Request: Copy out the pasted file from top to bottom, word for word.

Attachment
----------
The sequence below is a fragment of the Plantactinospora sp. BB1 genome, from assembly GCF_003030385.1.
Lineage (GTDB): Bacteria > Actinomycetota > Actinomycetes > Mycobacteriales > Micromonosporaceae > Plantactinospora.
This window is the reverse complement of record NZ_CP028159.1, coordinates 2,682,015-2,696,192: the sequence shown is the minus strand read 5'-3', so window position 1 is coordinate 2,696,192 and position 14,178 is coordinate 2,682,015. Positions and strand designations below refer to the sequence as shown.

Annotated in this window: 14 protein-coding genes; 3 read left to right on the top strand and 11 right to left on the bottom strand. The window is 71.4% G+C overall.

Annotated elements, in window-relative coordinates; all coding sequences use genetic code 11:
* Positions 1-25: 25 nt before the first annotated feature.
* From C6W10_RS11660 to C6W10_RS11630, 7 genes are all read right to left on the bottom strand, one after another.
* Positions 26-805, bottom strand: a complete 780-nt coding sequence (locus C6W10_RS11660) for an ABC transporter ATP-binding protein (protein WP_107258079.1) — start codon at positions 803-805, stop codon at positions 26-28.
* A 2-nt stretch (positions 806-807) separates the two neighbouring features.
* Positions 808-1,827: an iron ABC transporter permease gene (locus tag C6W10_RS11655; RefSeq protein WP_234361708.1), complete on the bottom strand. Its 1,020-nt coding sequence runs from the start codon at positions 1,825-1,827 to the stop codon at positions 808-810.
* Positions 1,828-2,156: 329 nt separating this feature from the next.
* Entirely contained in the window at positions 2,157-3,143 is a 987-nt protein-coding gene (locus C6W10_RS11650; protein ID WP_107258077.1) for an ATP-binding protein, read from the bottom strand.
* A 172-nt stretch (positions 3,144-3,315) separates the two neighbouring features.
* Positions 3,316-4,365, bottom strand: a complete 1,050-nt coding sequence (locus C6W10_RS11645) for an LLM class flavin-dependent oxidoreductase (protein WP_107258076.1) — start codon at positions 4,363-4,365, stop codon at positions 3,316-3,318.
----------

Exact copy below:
The sequence below is a fragment of the Plantactinospora sp. BB1 genome, from assembly GCF_003030385.1.
Lineage (GTDB): Bacteria > Actinomycetota > Actinomycetes > Mycobacteriales > Micromonosporaceae > Plantactinospora.
This window is the reverse complement of record NZ_CP028159.1, coordinates 2,682,015-2,696,192: the sequence shown is the minus strand read 5'-3', so window position 1 is coordinate 2,696,192 and position 14,178 is coordinate 2,682,015. Positions and strand designations below refer to the sequence as shown.

Annotated in this window: 14 protein-coding genes; 3 read left to right on the top strand and 11 right to left on the bottom strand. The window is 71.4% G+C overall.

Annotated elements, in window-relative coordinates; all coding sequences use genetic code 11:
* Positions 1-25: 25 nt before the first annotated feature.
* From C6W10_RS11660 to C6W10_RS11630, 7 genes are all read right to left on the bottom strand, one after another.
* Positions 26-805, bottom strand: a complete 780-nt coding sequence (locus C6W10_RS11660) for an ABC transporter ATP-binding protein (protein WP_107258079.1) — start codon at positions 803-805, stop codon at positions 26-28.
* A 2-nt stretch (positions 806-807) separates the two neighbouring features.
* Positions 808-1,827: an iron ABC transporter permease gene (locus tag C6W10_RS11655; RefSeq protein WP_234361708.1), complete on the bottom strand. Its 1,020-nt coding sequence runs from the start codon at positions 1,825-1,827 to the stop codon at positions 808-810.
* Positions 1,828-2,156: 329 nt separating this feature from the next.
* Entirely contained in the window at positions 2,157-3,143 is a 987-nt protein-coding gene (locus C6W10_RS11650; protein ID WP_107258077.1) for an ATP-binding protein, read from the bottom strand.
* A 172-nt stretch (positions 3,144-3,315) separates the two neighbouring features.
* Positions 3,316-4,365, bottom strand: a complete 1,050-nt coding sequence (locus C6W10_RS11645) for an LLM class flavin-dependent oxidoreductase (protein WP_107258076.1) — start codon at positions 4,363-4,365, stop codon at positions 3,316-3,318.